Bloating from plane journeys, stress, changes in eating patterns and sleep deprivation are just some of the issues that face travellers with IBS. Follow these top tips to make sure that your trip is flare-up free
Avoid eating too much spicy or local ‘street’ food If you suffer with IBS, it is likely that your gut struggles to cope with changes in diet and the consumption of different foods. Those suffering from IBS normally know their ‘trigger foods’, which differ from person to person. For many people, spicy food aggravates their symptoms, so try to keep this to a minimum. Also beware of street vendors with potential poor hygiene practices. Not only could you get a mild case of food poisoning, but it could realistically take your gut a good couple of weeks to recover and get back to normal.
Take a hot water bottle on the
plane with you IBS symptoms cause bloating of the abdomen. Bloating also occurs for many people (IBS sufferers or not), when they fly. A common reason for this is the pressure in the air cabin. Be prepared for your trip and pack a hot water bottle that you can place on your stomach throughout the duration of your flight. This will help ease stomach cramps, if they occur, and will ease the discomfort of
bloating. Most airlines will let you take a hot water bottle on board with you, and the staff on board will be more than happy to keep it topped up during your trip.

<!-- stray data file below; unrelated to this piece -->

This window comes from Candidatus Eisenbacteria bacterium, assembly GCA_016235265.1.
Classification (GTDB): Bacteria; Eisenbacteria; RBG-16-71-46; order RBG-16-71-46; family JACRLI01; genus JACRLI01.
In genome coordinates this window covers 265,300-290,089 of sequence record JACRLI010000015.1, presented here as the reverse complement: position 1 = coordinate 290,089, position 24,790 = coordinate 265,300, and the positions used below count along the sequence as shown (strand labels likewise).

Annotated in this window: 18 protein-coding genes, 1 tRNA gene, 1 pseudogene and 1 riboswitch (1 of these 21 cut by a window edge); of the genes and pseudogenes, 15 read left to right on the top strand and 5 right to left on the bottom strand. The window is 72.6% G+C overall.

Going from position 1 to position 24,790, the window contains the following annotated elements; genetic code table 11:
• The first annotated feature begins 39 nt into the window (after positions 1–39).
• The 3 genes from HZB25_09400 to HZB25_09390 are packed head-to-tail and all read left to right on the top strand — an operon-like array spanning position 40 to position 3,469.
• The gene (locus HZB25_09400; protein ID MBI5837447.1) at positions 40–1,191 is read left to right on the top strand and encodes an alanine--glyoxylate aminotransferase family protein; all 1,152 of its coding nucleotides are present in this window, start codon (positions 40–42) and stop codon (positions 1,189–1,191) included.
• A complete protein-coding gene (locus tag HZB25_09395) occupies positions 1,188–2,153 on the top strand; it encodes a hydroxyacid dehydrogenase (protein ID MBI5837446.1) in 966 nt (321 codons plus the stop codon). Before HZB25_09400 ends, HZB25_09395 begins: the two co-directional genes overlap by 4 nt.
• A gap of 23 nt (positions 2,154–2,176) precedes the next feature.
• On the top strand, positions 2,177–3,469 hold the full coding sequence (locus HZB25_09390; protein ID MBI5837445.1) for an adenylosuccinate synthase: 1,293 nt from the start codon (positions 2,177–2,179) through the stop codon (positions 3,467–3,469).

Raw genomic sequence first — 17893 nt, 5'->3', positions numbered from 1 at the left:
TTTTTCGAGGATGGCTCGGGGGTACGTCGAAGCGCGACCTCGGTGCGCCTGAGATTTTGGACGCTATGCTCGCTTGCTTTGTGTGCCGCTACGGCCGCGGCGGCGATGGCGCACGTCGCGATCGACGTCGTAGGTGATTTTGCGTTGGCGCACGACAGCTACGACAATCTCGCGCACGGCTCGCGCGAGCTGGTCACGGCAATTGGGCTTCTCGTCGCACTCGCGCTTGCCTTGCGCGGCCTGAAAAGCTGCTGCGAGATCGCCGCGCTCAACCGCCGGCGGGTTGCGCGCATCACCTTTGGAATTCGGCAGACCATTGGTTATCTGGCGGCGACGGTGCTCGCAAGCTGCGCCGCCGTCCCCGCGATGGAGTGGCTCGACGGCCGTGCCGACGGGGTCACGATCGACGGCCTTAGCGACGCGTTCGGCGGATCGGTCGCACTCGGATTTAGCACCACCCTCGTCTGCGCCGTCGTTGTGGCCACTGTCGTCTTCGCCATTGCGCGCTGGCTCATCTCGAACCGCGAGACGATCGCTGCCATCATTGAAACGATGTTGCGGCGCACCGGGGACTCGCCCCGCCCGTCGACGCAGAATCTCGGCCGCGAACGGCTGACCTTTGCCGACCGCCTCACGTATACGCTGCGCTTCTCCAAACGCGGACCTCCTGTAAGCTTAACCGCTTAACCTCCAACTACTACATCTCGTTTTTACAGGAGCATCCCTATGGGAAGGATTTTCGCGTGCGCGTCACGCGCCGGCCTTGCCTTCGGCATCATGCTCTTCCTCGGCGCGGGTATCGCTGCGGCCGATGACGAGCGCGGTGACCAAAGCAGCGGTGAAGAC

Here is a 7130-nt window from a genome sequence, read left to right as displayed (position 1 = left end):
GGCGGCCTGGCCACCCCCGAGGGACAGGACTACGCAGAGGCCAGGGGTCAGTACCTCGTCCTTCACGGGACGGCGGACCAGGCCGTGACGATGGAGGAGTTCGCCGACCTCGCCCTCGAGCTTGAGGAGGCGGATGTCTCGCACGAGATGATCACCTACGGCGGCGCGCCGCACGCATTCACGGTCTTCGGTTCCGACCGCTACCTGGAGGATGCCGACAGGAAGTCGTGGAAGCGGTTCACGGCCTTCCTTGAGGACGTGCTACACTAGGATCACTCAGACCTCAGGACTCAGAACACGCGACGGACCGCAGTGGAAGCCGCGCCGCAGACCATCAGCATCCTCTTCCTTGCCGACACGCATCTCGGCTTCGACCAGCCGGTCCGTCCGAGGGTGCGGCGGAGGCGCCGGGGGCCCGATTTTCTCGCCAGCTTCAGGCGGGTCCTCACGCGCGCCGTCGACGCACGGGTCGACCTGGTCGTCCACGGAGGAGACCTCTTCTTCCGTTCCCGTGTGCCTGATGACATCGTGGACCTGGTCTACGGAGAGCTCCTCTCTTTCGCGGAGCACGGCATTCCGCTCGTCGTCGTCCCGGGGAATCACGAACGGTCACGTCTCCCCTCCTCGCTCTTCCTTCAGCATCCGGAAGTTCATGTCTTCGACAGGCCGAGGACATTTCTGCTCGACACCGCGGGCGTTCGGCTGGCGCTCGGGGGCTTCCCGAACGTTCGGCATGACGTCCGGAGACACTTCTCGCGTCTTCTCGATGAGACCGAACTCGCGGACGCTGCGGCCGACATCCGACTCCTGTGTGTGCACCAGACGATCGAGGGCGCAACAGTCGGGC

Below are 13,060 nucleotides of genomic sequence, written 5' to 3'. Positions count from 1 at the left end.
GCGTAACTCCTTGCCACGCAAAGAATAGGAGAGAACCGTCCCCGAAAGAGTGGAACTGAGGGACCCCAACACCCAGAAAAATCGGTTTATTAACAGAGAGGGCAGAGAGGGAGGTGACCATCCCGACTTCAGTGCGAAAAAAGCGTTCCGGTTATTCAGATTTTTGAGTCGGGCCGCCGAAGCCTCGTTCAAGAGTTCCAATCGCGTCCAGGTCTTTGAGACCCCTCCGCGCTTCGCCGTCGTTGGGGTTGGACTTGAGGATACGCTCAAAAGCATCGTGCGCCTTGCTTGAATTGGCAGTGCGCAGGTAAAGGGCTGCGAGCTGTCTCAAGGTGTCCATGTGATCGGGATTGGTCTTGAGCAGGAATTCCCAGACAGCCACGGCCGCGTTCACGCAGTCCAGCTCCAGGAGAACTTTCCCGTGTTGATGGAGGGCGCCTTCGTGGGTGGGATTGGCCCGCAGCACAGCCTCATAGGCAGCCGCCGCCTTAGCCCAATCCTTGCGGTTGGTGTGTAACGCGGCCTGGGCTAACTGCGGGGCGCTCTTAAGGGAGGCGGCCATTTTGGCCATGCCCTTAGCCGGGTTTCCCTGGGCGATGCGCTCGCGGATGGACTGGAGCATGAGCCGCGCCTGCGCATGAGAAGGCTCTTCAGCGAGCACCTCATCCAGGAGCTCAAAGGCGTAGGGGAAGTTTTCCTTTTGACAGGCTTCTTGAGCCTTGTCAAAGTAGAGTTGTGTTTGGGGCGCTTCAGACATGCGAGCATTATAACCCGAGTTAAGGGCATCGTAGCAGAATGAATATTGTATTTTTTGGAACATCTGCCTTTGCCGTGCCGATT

Pack all-things peppermint Peppermint is one of the best natural ways to treat IBS symptoms. Pack some peppermint tea bags that you can keep in your hotel room during your trip, as well as slow release peppermint oil capsules, mints and even a small bottle of peppermint oil that you can mix into water and drink for when your symptoms flare up.
If you are prone to experiencing diarrhoea, reduce your stress levels It is a common worry for many people with IBS that when they board a plane, they won’t have immediate access to a toilet. Talk to your doctor before you travel about medications you can buy to reduce stress and anxiety, and to even safely slow down the movement of your gut so that you do not feel the urge to go to the toilet. If you’re against taking medications, try breathing exercises or a meditation app inflight.
If you are prone to constipation, pack senna or stool softeners If you are travelling a long distance, time differences can play havoc with your body clock and mess up your entire bodily rhythm, having an impact on your IBS and bowel movements. Pack natural senna tablets or stool softeners to take when you arrive at your destination so that you can quickly get your natural rhythm back.
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